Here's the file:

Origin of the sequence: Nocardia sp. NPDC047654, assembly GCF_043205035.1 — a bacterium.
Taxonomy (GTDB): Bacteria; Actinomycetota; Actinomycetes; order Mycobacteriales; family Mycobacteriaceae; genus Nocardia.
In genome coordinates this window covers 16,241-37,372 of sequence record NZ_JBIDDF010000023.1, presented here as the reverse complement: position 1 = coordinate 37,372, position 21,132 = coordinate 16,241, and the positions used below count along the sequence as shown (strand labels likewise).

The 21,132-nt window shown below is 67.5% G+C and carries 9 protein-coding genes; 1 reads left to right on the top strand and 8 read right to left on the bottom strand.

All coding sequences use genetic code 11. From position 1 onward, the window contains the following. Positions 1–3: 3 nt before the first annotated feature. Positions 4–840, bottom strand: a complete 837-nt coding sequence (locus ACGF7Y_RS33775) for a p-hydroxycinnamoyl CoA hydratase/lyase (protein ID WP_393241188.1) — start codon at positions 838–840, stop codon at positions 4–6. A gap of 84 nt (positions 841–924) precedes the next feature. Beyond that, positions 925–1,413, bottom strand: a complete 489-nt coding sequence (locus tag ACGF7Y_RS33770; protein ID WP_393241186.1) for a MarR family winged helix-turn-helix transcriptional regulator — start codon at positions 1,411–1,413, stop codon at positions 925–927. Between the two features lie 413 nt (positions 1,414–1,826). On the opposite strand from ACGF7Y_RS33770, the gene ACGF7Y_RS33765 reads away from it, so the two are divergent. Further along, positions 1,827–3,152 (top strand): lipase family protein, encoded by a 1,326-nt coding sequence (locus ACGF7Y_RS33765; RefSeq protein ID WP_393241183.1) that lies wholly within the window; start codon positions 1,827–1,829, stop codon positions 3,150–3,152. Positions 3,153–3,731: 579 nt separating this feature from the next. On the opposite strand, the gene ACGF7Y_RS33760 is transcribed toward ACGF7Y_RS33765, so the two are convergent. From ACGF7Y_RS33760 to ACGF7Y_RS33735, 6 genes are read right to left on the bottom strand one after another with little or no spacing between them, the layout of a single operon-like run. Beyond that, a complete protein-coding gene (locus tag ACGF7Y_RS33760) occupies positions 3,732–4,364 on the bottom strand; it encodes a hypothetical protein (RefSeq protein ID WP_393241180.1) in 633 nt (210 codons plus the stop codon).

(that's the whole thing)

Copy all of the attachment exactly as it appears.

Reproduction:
Origin of the sequence: Nocardia sp. NPDC047654, assembly GCF_043205035.1 — a bacterium.
Taxonomy (GTDB): Bacteria; Actinomycetota; Actinomycetes; order Mycobacteriales; family Mycobacteriaceae; genus Nocardia.
In genome coordinates this window covers 16,241-37,372 of sequence record NZ_JBIDDF010000023.1, presented here as the reverse complement: position 1 = coordinate 37,372, position 21,132 = coordinate 16,241, and the positions used below count along the sequence as shown (strand labels likewise).

The 21,132-nt window shown below is 67.5% G+C and carries 9 protein-coding genes; 1 reads left to right on the top strand and 8 read right to left on the bottom strand.

All coding sequences use genetic code 11. From position 1 onward, the window contains the following. Positions 1–3: 3 nt before the first annotated feature. Positions 4–840, bottom strand: a complete 837-nt coding sequence (locus ACGF7Y_RS33775) for a p-hydroxycinnamoyl CoA hydratase/lyase (protein ID WP_393241188.1) — start codon at positions 838–840, stop codon at positions 4–6. A gap of 84 nt (positions 841–924) precedes the next feature. Beyond that, positions 925–1,413, bottom strand: a complete 489-nt coding sequence (locus tag ACGF7Y_RS33770; protein ID WP_393241186.1) for a MarR family winged helix-turn-helix transcriptional regulator — start codon at positions 1,411–1,413, stop codon at positions 925–927. Between the two features lie 413 nt (positions 1,414–1,826). On the opposite strand from ACGF7Y_RS33770, the gene ACGF7Y_RS33765 reads away from it, so the two are divergent. Further along, positions 1,827–3,152 (top strand): lipase family protein, encoded by a 1,326-nt coding sequence (locus ACGF7Y_RS33765; RefSeq protein ID WP_393241183.1) that lies wholly within the window; start codon positions 1,827–1,829, stop codon positions 3,150–3,152. Positions 3,153–3,731: 579 nt separating this feature from the next. On the opposite strand, the gene ACGF7Y_RS33760 is transcribed toward ACGF7Y_RS33765, so the two are convergent. From ACGF7Y_RS33760 to ACGF7Y_RS33735, 6 genes are read right to left on the bottom strand one after another with little or no spacing between them, the layout of a single operon-like run. Beyond that, a complete protein-coding gene (locus tag ACGF7Y_RS33760) occupies positions 3,732–4,364 on the bottom strand; it encodes a hypothetical protein (RefSeq protein ID WP_393241180.1) in 633 nt (210 codons plus the stop codon).